President Barack Obama signed a new jobs bill on Thursday. It's the first of several pieces of jobs legislation promised by Democratic lawmakers.
The president said the measure will be especially beneficial to small-business owners, pointing to $18 billion in tax incentives he says will smooth the way to hire new workers.
"Many of them are on the fence right now about whether to bring on that extra worker or two, or whether to hire anyone at all," Obama said. "This jobs bill should help make their decision that much easier."
The bill exempts businesses that hire the unemployed from paying the 6.2 percent Social Security payroll tax through December. It also gives employers an extra $1,000 credit if new workers stay on the job for a year.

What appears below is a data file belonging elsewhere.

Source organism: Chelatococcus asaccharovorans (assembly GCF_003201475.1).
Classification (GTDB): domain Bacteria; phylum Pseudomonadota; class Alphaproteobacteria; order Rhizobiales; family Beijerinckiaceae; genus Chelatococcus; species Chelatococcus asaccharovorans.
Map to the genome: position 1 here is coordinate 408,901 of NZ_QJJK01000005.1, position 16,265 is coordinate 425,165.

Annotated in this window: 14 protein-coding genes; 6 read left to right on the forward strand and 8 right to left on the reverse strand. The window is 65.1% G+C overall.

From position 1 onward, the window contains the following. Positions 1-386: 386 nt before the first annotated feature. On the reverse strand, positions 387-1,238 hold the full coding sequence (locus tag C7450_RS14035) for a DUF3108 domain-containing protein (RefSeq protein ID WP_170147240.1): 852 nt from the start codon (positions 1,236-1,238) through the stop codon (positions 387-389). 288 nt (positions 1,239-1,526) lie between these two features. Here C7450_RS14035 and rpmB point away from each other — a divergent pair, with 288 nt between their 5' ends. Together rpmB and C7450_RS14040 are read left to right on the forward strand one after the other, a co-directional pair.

In addition, it would pump $20 billion into highway and mass transit programs.
However, some economic analysts are skeptical that the measure will do much to boost hiring.
The most optimistic experts say the tax breaks in the bill could help generate up to a quarter of a million jobs. That's a tiny fraction of the nearly 8.5 million jobs lost since the recession began.
Meanwhile, the president himself acknowledged there's still more work to be done.
"Now, make no mistake: While this jobs bill is absolutely necessary, it is by no means enough," Obama said.
"There is a lot more we need to do to spur hiring in the private sector and bring about full economic recovery - from helping credit-worthy small businesses get the loans they need to expand, to offering incentives to make homes and businesses more energy-efficient, to investing in infrastructure so we can put Americans to work doing the work America needs done," the president said.